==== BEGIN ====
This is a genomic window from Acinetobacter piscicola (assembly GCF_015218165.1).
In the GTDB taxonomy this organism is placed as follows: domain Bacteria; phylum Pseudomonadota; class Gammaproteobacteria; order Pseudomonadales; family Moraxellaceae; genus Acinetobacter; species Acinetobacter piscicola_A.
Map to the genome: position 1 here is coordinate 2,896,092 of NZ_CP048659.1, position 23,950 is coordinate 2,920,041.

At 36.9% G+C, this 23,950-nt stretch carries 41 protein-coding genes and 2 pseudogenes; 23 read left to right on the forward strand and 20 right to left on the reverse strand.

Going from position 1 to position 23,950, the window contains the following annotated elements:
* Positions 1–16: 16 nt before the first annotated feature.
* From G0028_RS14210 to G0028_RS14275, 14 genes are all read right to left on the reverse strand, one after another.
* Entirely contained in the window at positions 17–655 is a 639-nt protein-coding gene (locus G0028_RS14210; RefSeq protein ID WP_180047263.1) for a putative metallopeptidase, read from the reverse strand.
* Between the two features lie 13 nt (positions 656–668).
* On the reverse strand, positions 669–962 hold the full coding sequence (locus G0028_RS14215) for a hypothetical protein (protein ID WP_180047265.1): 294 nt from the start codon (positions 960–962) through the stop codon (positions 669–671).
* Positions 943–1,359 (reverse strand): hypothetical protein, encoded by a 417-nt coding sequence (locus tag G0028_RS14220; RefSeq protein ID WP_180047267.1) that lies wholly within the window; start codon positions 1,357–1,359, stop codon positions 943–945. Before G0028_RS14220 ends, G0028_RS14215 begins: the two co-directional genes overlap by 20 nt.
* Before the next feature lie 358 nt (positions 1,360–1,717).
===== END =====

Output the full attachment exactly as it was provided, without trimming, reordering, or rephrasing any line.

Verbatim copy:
This is a genomic window from Acinetobacter piscicola (assembly GCF_015218165.1).
In the GTDB taxonomy this organism is placed as follows: domain Bacteria; phylum Pseudomonadota; class Gammaproteobacteria; order Pseudomonadales; family Moraxellaceae; genus Acinetobacter; species Acinetobacter piscicola_A.
Map to the genome: position 1 here is coordinate 2,896,092 of NZ_CP048659.1, position 23,950 is coordinate 2,920,041.

At 36.9% G+C, this 23,950-nt stretch carries 41 protein-coding genes and 2 pseudogenes; 23 read left to right on the forward strand and 20 right to left on the reverse strand.

Going from position 1 to position 23,950, the window contains the following annotated elements:
* Positions 1–16: 16 nt before the first annotated feature.
* From G0028_RS14210 to G0028_RS14275, 14 genes are all read right to left on the reverse strand, one after another.
* Entirely contained in the window at positions 17–655 is a 639-nt protein-coding gene (locus G0028_RS14210; RefSeq protein ID WP_180047263.1) for a putative metallopeptidase, read from the reverse strand.
* Between the two features lie 13 nt (positions 656–668).
* On the reverse strand, positions 669–962 hold the full coding sequence (locus G0028_RS14215) for a hypothetical protein (protein ID WP_180047265.1): 294 nt from the start codon (positions 960–962) through the stop codon (positions 669–671).
* Positions 943–1,359 (reverse strand): hypothetical protein, encoded by a 417-nt coding sequence (locus tag G0028_RS14220; RefSeq protein ID WP_180047267.1) that lies wholly within the window; start codon positions 1,357–1,359, stop codon positions 943–945. Before G0028_RS14220 ends, G0028_RS14215 begins: the two co-directional genes overlap by 20 nt.
* Before the next feature lie 358 nt (positions 1,360–1,717).